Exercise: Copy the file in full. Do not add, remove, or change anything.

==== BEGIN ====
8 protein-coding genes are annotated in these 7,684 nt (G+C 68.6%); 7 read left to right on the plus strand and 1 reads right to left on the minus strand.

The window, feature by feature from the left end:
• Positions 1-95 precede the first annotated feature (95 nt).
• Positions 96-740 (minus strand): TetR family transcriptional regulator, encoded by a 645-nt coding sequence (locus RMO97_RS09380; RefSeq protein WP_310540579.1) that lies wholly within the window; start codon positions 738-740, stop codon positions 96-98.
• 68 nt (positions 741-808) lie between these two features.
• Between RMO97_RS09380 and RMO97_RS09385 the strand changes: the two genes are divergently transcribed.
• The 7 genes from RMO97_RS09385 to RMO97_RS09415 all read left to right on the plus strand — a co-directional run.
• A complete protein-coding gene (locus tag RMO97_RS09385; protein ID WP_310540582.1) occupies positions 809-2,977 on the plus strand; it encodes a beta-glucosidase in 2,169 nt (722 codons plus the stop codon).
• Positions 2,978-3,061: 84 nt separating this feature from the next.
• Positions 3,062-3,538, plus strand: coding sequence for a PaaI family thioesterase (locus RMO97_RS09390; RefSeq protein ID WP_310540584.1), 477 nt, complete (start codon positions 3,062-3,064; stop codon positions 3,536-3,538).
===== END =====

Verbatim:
8 protein-coding genes are annotated in these 7,684 nt (G+C 68.6%); 7 read left to right on the plus strand and 1 reads right to left on the minus strand.

The window, feature by feature from the left end:
• Positions 1-95 precede the first annotated feature (95 nt).
• Positions 96-740 (minus strand): TetR family transcriptional regulator, encoded by a 645-nt coding sequence (locus RMO97_RS09380; RefSeq protein WP_310540579.1) that lies wholly within the window; start codon positions 738-740, stop codon positions 96-98.
• 68 nt (positions 741-808) lie between these two features.
• Between RMO97_RS09380 and RMO97_RS09385 the strand changes: the two genes are divergently transcribed.
• The 7 genes from RMO97_RS09385 to RMO97_RS09415 all read left to right on the plus strand — a co-directional run.
• A complete protein-coding gene (locus tag RMO97_RS09385; protein ID WP_310540582.1) occupies positions 809-2,977 on the plus strand; it encodes a beta-glucosidase in 2,169 nt (722 codons plus the stop codon).
• Positions 2,978-3,061: 84 nt separating this feature from the next.
• Positions 3,062-3,538, plus strand: coding sequence for a PaaI family thioesterase (locus RMO97_RS09390; RefSeq protein ID WP_310540584.1), 477 nt, complete (start codon positions 3,062-3,064; stop codon positions 3,536-3,538).